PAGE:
'Lambda' Covid-19 strain: WHO finds new 'variant of interest' in South America
The World Health Organization (WHO) announced earlier this week that 'Lambda', a new variant of interest of the coronavirus disease (Covid-19), has been found in Peru. The new Covid-19 variant, which was first detected in August last year, accounts for around 81% of the cases reported since April in the country, according to WHO. Moreover, the Lambda Covid-19 variant is now prevalent in as many as 29 countries, most notably in South America where it is believed to have originated.
According to a report by Xinhua news agency citing World Health Organization officials, the Lambda Covid-19 variant has been dubbed a global 'variant of interest' due to its elevated presence in South America.
The variant was also reported in countries like Chile, where it accounts for 32% of all submitted sequences in the preceding 60 days. The Lambda variant was also reported in neighbouring countries in South America, such as Argentina and Ecuador. WHO suspects mutations present in the Lambda Covid-19 variant might show increased transmission and resistance to antibodies.
Meanwhile, the Delta Covid-19 variant, first identified in India, was classified as a "variant of concern" by the United States Centers for Disease Control and Prevention (CDC) earlier this week. Previously, the Delhi Covid-19 strain was only considered a "variant of interest" by the US CDC, but its status was changed to a "variant of concern" after assessing the Delta variant's high transmissibility, among other factors. Along with the Delta variant (B.1.617.2) of Covid-19, a few other variants circulating in the United States have also been classified as 'variants of concern', a CDC statement published on Tuesday read. These include the B.1.1.7 (Alpha), B.1.351 (Beta), P.1 (Gamma), B.1.427 (Epsilon), and B.1.429 (Epsilon) Covid-19 variants.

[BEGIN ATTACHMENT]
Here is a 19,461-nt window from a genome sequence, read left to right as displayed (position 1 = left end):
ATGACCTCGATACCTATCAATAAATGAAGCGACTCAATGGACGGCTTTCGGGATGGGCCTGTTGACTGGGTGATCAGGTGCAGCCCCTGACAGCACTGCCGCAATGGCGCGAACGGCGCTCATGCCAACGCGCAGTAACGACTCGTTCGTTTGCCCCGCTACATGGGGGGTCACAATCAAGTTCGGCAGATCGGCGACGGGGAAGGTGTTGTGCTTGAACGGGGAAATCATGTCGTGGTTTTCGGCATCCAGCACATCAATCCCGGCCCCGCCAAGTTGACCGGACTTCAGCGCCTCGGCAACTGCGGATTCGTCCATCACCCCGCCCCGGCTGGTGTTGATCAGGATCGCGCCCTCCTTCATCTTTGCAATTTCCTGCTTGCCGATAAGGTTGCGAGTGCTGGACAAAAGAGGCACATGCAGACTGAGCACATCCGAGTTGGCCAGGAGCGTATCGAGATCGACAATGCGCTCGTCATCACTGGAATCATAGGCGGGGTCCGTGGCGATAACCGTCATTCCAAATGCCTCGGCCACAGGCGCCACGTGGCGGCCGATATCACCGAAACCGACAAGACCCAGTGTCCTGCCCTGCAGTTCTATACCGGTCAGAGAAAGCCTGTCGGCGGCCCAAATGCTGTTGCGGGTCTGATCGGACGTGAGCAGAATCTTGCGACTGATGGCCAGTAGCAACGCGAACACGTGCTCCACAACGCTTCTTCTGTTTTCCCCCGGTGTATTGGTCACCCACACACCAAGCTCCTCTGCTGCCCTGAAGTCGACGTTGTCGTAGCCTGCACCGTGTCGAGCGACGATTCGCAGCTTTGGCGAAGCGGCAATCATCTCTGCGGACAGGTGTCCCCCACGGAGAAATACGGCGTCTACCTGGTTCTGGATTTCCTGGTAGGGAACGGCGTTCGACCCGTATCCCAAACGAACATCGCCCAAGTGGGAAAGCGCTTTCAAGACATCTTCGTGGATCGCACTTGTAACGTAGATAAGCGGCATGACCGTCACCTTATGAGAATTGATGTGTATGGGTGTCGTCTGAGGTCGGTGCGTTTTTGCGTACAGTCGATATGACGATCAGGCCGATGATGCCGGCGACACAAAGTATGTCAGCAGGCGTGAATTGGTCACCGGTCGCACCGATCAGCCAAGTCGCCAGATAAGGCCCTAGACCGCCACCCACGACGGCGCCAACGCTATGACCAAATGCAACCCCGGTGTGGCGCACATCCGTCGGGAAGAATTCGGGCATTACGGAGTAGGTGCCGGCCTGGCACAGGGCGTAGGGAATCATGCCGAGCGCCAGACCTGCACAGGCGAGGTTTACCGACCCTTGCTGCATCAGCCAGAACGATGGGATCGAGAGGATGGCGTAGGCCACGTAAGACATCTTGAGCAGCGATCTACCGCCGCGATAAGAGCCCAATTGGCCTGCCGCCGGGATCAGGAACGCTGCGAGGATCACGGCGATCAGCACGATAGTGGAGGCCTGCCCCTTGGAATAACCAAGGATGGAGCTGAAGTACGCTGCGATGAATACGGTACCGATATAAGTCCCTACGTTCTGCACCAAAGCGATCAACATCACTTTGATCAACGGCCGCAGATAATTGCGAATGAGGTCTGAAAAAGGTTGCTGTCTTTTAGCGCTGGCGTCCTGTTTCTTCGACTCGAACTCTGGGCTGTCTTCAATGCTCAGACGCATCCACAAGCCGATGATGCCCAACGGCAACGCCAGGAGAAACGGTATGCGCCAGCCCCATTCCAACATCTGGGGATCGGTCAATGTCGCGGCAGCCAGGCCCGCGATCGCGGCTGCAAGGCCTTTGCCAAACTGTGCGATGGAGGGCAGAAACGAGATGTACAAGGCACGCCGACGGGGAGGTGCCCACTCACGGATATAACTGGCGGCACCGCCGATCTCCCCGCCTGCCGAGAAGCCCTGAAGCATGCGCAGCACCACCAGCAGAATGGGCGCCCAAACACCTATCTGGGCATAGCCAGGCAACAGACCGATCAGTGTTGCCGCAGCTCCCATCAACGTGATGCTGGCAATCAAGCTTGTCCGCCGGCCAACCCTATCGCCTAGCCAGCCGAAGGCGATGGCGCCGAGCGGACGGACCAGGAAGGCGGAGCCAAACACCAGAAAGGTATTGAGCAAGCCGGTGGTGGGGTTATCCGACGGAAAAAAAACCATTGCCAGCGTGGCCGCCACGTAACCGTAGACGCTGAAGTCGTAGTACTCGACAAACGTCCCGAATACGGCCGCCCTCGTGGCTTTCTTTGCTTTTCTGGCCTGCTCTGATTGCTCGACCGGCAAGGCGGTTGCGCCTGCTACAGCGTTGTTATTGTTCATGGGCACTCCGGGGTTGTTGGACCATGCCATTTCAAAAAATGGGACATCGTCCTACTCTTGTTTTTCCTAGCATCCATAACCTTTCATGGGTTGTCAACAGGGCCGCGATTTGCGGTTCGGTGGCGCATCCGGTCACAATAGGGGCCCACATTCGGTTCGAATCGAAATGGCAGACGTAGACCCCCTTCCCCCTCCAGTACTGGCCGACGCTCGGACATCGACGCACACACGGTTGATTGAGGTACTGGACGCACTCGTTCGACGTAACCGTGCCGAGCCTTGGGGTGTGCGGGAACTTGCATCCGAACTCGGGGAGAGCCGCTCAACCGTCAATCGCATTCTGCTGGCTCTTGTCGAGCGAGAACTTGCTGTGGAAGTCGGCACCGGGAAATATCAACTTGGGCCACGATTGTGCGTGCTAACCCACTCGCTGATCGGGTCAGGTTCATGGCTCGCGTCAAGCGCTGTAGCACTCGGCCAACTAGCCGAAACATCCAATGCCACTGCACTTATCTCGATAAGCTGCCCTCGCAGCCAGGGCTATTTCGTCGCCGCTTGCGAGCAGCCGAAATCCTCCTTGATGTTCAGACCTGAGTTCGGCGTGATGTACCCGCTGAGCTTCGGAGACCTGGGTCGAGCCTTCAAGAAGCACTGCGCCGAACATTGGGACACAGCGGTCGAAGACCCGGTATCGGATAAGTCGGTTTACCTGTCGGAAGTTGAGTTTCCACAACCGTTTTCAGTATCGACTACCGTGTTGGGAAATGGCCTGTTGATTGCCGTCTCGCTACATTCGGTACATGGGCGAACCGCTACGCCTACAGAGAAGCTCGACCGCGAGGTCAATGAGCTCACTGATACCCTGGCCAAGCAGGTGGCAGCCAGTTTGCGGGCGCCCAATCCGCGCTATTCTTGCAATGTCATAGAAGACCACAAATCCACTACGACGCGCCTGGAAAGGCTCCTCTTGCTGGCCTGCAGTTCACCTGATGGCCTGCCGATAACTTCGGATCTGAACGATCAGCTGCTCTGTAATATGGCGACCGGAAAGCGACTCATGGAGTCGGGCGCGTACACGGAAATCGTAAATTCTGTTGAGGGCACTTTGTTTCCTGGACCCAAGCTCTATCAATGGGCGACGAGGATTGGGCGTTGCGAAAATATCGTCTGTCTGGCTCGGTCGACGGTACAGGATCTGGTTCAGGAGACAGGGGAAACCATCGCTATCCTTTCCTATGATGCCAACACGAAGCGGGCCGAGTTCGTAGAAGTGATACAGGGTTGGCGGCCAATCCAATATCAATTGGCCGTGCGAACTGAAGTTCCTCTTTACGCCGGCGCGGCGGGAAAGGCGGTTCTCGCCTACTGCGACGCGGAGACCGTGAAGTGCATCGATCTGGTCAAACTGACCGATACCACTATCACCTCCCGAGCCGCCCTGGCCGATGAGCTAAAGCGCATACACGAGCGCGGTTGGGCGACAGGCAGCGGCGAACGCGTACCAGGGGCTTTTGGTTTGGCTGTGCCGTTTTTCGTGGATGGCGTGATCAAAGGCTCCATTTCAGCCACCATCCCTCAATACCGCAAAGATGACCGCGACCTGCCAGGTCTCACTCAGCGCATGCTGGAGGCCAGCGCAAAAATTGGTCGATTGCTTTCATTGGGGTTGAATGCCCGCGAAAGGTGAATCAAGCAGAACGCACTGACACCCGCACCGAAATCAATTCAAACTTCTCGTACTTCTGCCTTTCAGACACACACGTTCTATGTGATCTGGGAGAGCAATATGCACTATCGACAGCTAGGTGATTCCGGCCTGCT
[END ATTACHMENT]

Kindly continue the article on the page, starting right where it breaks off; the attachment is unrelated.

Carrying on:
The Delta variant, which was dubbed a 'variant of concern' by the World Health Organization (WHO) on May 10, accounts for around 9.9% of all Covid-19 cases in the United States, the CDC estimates. However, to date, no variants of high consequence have been identified in the country, the public health body explained in its statement.